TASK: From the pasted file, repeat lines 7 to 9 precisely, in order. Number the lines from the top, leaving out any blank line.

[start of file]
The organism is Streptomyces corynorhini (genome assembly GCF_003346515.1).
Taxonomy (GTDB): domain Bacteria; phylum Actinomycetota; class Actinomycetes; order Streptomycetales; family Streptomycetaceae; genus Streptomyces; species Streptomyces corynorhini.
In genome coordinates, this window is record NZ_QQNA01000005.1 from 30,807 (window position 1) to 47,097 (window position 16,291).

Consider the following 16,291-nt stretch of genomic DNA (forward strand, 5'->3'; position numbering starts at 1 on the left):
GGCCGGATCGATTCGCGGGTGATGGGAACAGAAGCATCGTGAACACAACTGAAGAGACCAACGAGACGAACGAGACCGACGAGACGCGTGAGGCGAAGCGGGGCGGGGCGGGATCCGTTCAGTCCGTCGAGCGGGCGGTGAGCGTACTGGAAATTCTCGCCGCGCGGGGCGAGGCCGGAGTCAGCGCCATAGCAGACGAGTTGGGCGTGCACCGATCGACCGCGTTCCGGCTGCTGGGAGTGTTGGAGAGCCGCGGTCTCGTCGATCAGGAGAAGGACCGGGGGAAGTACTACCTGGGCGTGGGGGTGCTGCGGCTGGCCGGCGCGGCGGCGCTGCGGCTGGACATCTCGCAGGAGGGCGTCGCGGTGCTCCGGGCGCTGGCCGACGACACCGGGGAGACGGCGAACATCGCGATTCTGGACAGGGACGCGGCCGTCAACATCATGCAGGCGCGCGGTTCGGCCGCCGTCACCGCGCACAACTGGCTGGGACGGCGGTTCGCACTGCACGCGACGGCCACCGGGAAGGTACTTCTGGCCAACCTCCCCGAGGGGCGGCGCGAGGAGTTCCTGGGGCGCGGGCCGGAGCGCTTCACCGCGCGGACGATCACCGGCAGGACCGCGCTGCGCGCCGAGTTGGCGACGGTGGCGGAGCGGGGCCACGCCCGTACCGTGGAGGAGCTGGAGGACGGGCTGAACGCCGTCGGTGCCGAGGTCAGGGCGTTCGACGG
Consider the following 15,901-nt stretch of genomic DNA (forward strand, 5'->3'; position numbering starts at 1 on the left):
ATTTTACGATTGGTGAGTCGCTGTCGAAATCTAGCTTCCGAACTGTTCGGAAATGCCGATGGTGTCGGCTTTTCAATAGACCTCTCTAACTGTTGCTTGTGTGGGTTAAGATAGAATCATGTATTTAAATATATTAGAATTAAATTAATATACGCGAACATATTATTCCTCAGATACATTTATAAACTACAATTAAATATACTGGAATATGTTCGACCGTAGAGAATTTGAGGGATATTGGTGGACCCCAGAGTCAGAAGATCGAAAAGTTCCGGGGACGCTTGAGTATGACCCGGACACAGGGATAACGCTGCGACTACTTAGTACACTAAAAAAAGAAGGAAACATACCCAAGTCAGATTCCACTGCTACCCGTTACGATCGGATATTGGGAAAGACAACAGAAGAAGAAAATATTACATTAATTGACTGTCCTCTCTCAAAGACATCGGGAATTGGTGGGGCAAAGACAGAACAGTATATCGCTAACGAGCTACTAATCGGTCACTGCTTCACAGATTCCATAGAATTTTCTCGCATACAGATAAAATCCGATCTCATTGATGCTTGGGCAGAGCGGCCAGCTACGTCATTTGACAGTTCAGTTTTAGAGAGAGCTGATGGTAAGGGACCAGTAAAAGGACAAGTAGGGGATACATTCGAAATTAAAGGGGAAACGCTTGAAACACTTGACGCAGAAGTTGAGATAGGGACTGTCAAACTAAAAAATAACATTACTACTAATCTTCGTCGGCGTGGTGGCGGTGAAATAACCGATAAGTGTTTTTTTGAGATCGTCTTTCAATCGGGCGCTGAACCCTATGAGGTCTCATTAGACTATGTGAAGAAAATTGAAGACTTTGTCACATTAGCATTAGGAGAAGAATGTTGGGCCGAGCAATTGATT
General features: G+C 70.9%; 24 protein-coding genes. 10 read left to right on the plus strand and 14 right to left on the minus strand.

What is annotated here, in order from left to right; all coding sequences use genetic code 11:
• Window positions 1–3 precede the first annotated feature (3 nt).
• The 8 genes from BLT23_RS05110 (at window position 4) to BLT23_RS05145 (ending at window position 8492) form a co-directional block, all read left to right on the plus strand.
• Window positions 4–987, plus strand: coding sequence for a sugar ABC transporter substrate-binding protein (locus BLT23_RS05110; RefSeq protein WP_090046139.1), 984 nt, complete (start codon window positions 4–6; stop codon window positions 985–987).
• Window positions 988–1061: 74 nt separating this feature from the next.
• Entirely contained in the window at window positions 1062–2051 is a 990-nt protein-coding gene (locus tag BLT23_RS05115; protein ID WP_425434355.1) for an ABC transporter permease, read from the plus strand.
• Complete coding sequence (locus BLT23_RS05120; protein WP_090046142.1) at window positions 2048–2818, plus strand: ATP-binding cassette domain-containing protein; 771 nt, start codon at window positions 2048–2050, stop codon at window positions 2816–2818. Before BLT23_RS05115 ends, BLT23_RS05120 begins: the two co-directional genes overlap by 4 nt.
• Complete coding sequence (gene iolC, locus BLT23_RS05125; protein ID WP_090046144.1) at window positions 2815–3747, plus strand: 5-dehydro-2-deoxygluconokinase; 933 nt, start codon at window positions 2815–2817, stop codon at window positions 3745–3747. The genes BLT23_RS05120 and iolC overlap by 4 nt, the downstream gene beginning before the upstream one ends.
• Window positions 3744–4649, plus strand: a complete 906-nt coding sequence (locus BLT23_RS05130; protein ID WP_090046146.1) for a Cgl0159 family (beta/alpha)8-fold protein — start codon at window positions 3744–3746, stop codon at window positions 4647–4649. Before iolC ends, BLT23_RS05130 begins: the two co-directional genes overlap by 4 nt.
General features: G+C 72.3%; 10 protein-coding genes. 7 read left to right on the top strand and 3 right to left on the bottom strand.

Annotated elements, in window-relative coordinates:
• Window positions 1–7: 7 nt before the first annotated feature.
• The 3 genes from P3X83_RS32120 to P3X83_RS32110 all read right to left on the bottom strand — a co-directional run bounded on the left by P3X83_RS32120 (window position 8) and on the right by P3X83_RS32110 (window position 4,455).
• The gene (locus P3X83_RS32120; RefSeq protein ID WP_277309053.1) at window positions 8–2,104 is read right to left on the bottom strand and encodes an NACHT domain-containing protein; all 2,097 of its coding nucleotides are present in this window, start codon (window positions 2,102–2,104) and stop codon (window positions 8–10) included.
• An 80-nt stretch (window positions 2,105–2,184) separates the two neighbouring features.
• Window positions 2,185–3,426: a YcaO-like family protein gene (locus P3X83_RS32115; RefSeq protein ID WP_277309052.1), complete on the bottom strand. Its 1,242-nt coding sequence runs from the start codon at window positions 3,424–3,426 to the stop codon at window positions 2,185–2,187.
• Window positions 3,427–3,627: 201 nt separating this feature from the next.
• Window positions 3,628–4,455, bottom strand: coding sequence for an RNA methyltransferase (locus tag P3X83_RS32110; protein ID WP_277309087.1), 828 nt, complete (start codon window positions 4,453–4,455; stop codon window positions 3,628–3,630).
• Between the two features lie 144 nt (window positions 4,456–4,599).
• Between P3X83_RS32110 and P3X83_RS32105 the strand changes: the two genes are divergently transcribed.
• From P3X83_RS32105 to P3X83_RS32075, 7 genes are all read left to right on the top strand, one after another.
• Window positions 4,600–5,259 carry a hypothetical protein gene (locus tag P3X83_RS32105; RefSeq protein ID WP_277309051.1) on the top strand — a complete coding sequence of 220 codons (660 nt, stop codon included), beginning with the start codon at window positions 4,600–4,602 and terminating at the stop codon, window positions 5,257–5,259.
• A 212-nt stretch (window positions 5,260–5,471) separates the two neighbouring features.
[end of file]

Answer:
ATTTTACGATTGGTGAGTCGCTGTCGAAATCTAGCTTCCGAACTGTTCGGAAATGCCGATGGTGTCGGCTTTTCAATAGACCTCTCTAACTGTTGCTTGTGTGGGTTAAGATAGAATCATGTATTTAAATATATTAGAATTAAATTAATATACGCGAACATATTATTCCTCAGATACATTTATAAACTACAATTAAATATACTGGAATATGTTCGACCGTAGAGAATTTGAGGGATATTGGTGGACCCCAGAGTCAGAAGATCGAAAAGTTCCGGGGACGCTTGAGTATGACCCGGACACAGGGATAACGCTGCGACTACTTAGTACACTAAAAAAAGAAGGAAACATACCCAAGTCAGATTCCACTGCTACCCGTTACGATCGGATATTGGGAAAGACAACAGAAGAAGAAAATATTACATTAATTGACTGTCCTCTCTCAAAGACATCGGGAATTGGTGGGGCAAAGACAGAACAGTATATCGCTAACGAGCTACTAATCGGTCACTGCTTCACAGATTCCATAGAATTTTCTCGCATACAGATAAAATCCGATCTCATTGATGCTTGGGCAGAGCGGCCAGCTACGTCATTTGACAGTTCAGTTTTAGAGAGAGCTGATGGTAAGGGACCAGTAAAAGGACAAGTAGGGGATACATTCGAAATTAAAGGGGAAACGCTTGAAACACTTGACGCAGAAGTTGAGATAGGGACTGTCAAACTAAAAAATAACATTACTACTAATCTTCGTCGGCGTGGTGGCGGTGAAATAACCGATAAGTGTTTTTTTGAGATCGTCTTTCAATCGGGCGCTGAACCCTATGAGGTCTCATTAGACTATGTGAAGAAAATTGAAGACTTTGTCACATTAGCATTAGGAGAAGAATGTTGGGCCGAGCAATTGATT
General features: G+C 70.9%; 24 protein-coding genes. 10 read left to right on the plus strand and 14 right to left on the minus strand.

What is annotated here, in order from left to right; all coding sequences use genetic code 11: